Stone fruit trees like apricot, cherry, nectarine, peach, plum, and prune are a staple of many backyard gardens and landscapes. Unfortunately, there are a variety of pests that can weaken trees and spoil fruit. Caring for trees correctly and monitoring for pests can help ensure a harvest of healthy, delicious fruit. Watch out for some of these pests and diseases:
Apricot trees need to be pruned in summer instead of fall to avoid a disease called Eutypa dieback. It causes limbs and twigs to wilt suddenly and die.
Peach leaf curl is a disease that affects peach and nectarine trees. Although you may not see symptoms right now in the dormant season in California, it's time to think about treatment, especially if your tree had the disease last year.
Symptoms of this fungal disease include distortion, thickening, and reddening of foliage as trees leaf out in the spring. As weather warms, damaged leaves that die and fall off trees are replaced with new, usually healthy leaves. However, after several years without treatment, peach leaf curl will cause tree decline and reduced fruit production.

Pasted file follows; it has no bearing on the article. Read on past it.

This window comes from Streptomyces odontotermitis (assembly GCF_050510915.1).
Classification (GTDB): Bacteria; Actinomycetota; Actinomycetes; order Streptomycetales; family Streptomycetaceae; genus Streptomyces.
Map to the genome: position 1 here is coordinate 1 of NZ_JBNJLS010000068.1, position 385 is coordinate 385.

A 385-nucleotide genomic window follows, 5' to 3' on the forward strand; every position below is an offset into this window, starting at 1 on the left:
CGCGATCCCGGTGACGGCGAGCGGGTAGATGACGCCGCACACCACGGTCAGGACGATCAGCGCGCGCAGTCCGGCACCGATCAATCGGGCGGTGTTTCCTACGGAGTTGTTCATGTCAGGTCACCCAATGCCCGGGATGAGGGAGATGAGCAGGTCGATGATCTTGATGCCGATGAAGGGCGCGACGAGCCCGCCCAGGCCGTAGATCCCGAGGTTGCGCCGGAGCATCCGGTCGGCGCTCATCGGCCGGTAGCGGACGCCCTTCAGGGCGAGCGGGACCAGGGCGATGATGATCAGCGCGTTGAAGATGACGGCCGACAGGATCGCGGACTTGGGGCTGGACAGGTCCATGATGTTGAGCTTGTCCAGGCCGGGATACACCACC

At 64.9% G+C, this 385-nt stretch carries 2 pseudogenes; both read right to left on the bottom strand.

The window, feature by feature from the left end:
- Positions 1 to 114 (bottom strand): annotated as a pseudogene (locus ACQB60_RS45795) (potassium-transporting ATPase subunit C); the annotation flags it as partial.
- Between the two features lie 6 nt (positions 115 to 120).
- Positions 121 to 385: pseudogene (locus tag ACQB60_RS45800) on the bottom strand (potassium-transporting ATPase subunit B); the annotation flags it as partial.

Avoid peach leaf curl by growing varieties resistant to the disease. For nonresistant peach and nectarine trees, consider spraying with...
Winter slows down many garden pest problems, but it's also a key time for gardeners to take actions to prevent certain pest problems that occur in the spring. One of the most important of these preventive practices is application of dormant treatments for peach leaf curl.
Caused by the fungus Taphrina deformans, peach leaf curl is a very serious disease, which affects only peach and nectarine trees. Its most distinctive symptom is distortion, thickening, and reddening of foliage as trees leaf out in the spring. Damaged leaves often die and fall off trees but will be replaced with new, usually healthy leaves once the weather turns dry and warmer. A leaf curl infection that continues untreated over several years will...